We went straight to the kitchen on Day 4 of my Mexican Master Class because star chef Rick Bayless was going to be lecturing to us later in the day. It was somewhat of a crazy day for me because I had accidentally drank a half a pot of espresso thinking it was coffee, and needless to say I was ALL over the place. It was lots of fun though because my partner Angela and I got to work with the adobo-spiced masa I had made the day before.
We pressed the delicate dough into tortillas, sprinkled one side with cheese and folded them in half to make little half moons. Although they look like empanadas, these are special enchiladas, enchiladas positana, that are deep-fried after they’re formed. YUM!
When we finished that project we made esquites, or little corn snacks. Corn, butter, minced onion and Serrano pepper, and epazote are steamed in little foil packets, also called en papillote in French. Chef Fernando made us laugh because he kept calling aluminum foil “metallic paper.”
After a tasting of everyone’s food, we headed upstairs to the auditorium to hear Rick Bayless lecture. I thought Bayless was incredibly interesting and he did a great job of speaking to us without a single note except a short outline of what he was going to talk about written on a whiteboard to keep us on track.
Mr. Bayless discussed the philosophy behind his food, which you can find at Topolobampo, Frontera Grill, and Xoco—all located in Chicago. In short, we eat food not only for nourishment and deliciousness (the two primary reasons for eating), but also for connection to place, family, community, culture + history, memory and sentiment. Bayless tries to incorporate these journeys into his cuisine and restaurants in some way or another, whether or not the eater knows it or not. According to Bayless, “History is basically culture over a period of time,” and “food is the only expression of culture you consume.” I thought this was incredibly insightful, especially because, as Bayless notes, “food affects us more than a well-designed chair,” and it’s an art form we often take for granted.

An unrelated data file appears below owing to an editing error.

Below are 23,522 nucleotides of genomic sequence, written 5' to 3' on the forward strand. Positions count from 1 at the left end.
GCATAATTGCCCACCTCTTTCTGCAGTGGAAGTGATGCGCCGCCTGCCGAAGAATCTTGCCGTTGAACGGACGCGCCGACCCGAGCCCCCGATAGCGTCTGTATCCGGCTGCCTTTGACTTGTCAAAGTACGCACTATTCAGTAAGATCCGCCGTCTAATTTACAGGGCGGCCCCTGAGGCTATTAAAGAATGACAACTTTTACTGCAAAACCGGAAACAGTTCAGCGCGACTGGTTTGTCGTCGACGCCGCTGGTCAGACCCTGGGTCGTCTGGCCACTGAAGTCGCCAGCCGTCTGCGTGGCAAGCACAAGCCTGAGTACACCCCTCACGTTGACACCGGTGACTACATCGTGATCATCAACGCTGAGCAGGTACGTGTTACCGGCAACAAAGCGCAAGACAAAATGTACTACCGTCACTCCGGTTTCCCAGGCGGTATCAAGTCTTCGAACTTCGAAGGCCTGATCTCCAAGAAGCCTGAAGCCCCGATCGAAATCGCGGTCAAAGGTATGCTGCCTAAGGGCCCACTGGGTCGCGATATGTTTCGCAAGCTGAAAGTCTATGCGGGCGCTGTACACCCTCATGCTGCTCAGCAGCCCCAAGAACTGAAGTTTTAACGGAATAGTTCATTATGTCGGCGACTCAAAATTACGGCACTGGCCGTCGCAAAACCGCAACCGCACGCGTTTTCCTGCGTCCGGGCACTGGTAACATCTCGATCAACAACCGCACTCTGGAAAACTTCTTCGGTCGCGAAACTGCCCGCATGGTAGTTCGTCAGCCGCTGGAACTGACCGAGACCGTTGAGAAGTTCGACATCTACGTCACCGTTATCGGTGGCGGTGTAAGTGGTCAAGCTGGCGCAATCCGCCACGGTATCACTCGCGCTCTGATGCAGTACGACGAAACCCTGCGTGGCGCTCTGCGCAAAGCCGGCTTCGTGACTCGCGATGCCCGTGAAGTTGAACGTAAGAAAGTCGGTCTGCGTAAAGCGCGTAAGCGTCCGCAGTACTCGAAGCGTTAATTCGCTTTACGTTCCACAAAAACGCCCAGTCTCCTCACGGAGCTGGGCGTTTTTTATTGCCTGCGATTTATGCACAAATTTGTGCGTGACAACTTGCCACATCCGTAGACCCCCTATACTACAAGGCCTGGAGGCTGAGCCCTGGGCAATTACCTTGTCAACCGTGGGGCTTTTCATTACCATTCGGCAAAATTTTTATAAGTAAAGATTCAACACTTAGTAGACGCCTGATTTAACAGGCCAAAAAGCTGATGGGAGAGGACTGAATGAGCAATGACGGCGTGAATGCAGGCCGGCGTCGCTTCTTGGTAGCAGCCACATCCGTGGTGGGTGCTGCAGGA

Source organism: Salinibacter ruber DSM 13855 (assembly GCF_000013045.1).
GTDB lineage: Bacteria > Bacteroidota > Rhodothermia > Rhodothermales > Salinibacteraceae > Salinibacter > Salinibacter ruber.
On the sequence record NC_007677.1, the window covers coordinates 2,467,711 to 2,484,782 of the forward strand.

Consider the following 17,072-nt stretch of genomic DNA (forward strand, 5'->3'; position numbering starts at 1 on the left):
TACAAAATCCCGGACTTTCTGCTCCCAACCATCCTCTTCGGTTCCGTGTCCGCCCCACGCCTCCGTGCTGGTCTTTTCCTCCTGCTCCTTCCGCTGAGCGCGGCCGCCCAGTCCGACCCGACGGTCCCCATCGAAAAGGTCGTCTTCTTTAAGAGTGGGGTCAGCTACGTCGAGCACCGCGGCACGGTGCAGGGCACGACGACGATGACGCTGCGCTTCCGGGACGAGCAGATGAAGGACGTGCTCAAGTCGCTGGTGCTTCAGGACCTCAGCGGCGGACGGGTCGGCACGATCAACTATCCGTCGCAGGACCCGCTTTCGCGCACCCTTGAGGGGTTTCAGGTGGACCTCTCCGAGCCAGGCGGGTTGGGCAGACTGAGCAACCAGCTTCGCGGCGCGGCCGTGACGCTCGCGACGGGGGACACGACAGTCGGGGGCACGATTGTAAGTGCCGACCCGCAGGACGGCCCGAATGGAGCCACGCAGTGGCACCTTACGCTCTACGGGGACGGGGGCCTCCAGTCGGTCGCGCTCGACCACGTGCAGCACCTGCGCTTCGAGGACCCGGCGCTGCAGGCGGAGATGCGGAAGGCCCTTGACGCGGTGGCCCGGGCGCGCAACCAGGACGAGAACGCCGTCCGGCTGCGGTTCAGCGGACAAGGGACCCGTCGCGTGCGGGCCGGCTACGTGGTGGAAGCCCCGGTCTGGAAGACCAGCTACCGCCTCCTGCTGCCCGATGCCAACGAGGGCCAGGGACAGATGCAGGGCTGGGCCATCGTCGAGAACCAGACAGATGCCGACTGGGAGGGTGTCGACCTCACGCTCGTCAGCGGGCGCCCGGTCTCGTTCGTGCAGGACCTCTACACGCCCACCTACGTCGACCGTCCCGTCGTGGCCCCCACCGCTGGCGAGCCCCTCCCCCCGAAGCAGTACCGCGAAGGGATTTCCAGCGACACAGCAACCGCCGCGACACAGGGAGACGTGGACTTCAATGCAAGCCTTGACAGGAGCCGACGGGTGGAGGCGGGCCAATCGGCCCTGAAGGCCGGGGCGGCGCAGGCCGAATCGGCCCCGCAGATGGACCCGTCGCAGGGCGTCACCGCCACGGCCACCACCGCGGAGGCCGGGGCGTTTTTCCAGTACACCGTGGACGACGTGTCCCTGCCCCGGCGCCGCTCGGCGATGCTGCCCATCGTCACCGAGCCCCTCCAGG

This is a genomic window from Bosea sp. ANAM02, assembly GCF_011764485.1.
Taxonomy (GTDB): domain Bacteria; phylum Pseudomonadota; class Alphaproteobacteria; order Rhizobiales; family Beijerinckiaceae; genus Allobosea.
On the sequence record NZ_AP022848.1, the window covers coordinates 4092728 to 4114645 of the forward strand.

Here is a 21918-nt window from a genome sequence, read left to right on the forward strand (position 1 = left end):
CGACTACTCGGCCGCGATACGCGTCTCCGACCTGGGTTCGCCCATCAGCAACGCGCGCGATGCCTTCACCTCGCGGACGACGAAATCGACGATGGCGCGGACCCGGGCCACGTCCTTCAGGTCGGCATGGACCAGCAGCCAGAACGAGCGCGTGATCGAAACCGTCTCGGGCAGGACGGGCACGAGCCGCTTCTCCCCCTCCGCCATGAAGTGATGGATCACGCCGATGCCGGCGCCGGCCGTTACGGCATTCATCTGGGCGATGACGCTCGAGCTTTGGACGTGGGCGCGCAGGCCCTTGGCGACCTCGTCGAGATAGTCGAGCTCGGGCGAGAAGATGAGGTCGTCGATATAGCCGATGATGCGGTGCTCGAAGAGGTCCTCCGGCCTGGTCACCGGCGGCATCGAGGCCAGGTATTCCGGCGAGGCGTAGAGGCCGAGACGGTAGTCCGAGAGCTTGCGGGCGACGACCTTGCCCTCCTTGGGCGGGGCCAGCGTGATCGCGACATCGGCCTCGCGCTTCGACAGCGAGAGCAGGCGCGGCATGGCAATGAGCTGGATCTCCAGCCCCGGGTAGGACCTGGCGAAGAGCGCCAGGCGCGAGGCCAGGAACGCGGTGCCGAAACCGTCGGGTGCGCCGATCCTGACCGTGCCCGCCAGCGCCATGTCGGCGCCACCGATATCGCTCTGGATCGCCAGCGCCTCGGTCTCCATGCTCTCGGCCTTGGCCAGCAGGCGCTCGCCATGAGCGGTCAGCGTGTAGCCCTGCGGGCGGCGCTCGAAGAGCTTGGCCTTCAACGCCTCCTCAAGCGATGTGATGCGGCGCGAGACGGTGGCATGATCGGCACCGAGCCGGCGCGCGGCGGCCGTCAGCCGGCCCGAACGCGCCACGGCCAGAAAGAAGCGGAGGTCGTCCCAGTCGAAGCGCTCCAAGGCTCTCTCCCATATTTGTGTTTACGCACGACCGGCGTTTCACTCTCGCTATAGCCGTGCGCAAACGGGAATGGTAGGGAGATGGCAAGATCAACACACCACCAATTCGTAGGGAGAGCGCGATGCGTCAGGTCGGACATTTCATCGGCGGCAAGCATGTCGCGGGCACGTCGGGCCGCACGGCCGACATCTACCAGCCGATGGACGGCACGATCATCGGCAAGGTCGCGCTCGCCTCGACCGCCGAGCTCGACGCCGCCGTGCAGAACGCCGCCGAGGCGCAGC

Then he went into great detail about the differences between the Pre-Columbian and Spanish kitchens, the Mexican diet during these times, and the history leading up to Mexico’s independence in 1812, before discussing the five major regions of Mexico— Puebla, Oaxaca, Veracruz, Guadalajara, and the Yucatan—and the food that comes from them. “Mexican cuisine has never had an Escoffier,” Bayless noted during his lecture, commenting on the fact that Mexico’s cuisine is regional rather national, and that no one has attempted to streamline it in any real way as Escoffier did for French food.
Lastly, Bayless discussed the way his chefs prepare food in his restaurants: “We cook in Spanish with just enough English words for our customers to understand,” he shared. I thought this was a fabulous way for him to explain his cooking method, and it explains why so many people have come to know and love his food—he offers both something new and exciting (unfamiliar ingredients like goat and epazote) to his customers as well as something comfortable and familiar (traditional Mexican dishes like enchiladas and tacos). Bayless also suggested that home cooks and chefs alike “dig deeper to find recipes” that suit their needs instead of altering them. Now that’s something to think about.
One Year Ago: White Chocolate Raspberry Cheesecake